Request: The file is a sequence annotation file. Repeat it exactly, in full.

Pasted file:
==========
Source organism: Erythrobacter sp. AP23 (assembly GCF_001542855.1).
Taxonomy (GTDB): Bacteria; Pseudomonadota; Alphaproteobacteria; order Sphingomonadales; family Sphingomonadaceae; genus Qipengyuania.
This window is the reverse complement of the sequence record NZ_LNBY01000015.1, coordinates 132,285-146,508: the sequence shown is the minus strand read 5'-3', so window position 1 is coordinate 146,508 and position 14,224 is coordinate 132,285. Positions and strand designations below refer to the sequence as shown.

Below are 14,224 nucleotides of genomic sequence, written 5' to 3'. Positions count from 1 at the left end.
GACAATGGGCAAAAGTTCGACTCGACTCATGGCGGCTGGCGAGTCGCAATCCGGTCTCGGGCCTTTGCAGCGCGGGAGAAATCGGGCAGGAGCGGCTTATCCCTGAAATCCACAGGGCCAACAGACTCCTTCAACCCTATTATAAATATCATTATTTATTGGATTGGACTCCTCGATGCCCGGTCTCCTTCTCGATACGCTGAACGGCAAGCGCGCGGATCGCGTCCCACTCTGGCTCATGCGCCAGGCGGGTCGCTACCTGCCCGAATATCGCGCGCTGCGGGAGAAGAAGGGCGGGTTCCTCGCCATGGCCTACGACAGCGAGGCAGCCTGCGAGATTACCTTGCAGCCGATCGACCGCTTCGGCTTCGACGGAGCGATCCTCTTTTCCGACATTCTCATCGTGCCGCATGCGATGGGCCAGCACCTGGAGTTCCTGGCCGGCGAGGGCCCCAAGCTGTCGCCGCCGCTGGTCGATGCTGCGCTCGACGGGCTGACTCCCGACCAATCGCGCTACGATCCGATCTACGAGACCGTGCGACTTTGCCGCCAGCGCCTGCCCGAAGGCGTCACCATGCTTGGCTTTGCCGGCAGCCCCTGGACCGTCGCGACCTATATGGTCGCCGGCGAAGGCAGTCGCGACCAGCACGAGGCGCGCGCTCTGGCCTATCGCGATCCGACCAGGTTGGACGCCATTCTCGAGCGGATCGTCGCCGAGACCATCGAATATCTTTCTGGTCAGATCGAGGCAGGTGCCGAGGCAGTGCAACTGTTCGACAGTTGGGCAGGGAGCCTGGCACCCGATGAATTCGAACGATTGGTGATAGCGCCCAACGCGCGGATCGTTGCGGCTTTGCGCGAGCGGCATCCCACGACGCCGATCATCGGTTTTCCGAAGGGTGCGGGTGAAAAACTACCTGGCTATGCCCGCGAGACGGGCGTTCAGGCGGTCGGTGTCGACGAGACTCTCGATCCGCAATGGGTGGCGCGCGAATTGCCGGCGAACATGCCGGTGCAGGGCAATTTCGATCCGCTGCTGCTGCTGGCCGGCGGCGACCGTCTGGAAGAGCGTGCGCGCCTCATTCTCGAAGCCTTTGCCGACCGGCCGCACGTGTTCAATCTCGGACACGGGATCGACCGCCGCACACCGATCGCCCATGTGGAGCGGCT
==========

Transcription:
Source organism: Erythrobacter sp. AP23 (assembly GCF_001542855.1).
Taxonomy (GTDB): Bacteria; Pseudomonadota; Alphaproteobacteria; order Sphingomonadales; family Sphingomonadaceae; genus Qipengyuania.
This window is the reverse complement of the sequence record NZ_LNBY01000015.1, coordinates 132,285-146,508: the sequence shown is the minus strand read 5'-3', so window position 1 is coordinate 146,508 and position 14,224 is coordinate 132,285. Positions and strand designations below refer to the sequence as shown.

Below are 14,224 nucleotides of genomic sequence, written 5' to 3'. Positions count from 1 at the left end.
GACAATGGGCAAAAGTTCGACTCGACTCATGGCGGCTGGCGAGTCGCAATCCGGTCTCGGGCCTTTGCAGCGCGGGAGAAATCGGGCAGGAGCGGCTTATCCCTGAAATCCACAGGGCCAACAGACTCCTTCAACCCTATTATAAATATCATTATTTATTGGATTGGACTCCTCGATGCCCGGTCTCCTTCTCGATACGCTGAACGGCAAGCGCGCGGATCGCGTCCCACTCTGGCTCATGCGCCAGGCGGGTCGCTACCTGCCCGAATATCGCGCGCTGCGGGAGAAGAAGGGCGGGTTCCTCGCCATGGCCTACGACAGCGAGGCAGCCTGCGAGATTACCTTGCAGCCGATCGACCGCTTCGGCTTCGACGGAGCGATCCTCTTTTCCGACATTCTCATCGTGCCGCATGCGATGGGCCAGCACCTGGAGTTCCTGGCCGGCGAGGGCCCCAAGCTGTCGCCGCCGCTGGTCGATGCTGCGCTCGACGGGCTGACTCCCGACCAATCGCGCTACGATCCGATCTACGAGACCGTGCGACTTTGCCGCCAGCGCCTGCCCGAAGGCGTCACCATGCTTGGCTTTGCCGGCAGCCCCTGGACCGTCGCGACCTATATGGTCGCCGGCGAAGGCAGTCGCGACCAGCACGAGGCGCGCGCTCTGGCCTATCGCGATCCGACCAGGTTGGACGCCATTCTCGAGCGGATCGTCGCCGAGACCATCGAATATCTTTCTGGTCAGATCGAGGCAGGTGCCGAGGCAGTGCAACTGTTCGACAGTTGGGCAGGGAGCCTGGCACCCGATGAATTCGAACGATTGGTGATAGCGCCCAACGCGCGGATCGTTGCGGCTTTGCGCGAGCGGCATCCCACGACGCCGATCATCGGTTTTCCGAAGGGTGCGGGTGAAAAACTACCTGGCTATGCCCGCGAGACGGGCGTTCAGGCGGTCGGTGTCGACGAGACTCTCGATCCGCAATGGGTGGCGCGCGAATTGCCGGCGAACATGCCGGTGCAGGGCAATTTCGATCCGCTGCTGCTGCTGGCCGGCGGCGACCGTCTGGAAGAGCGTGCGCGCCTCATTCTCGAAGCCTTTGCCGACCGGCCGCACGTGTTCAATCTCGGACACGGGATCGACCGCCGCACACCGATCGCCCATGTGGAGCGGCT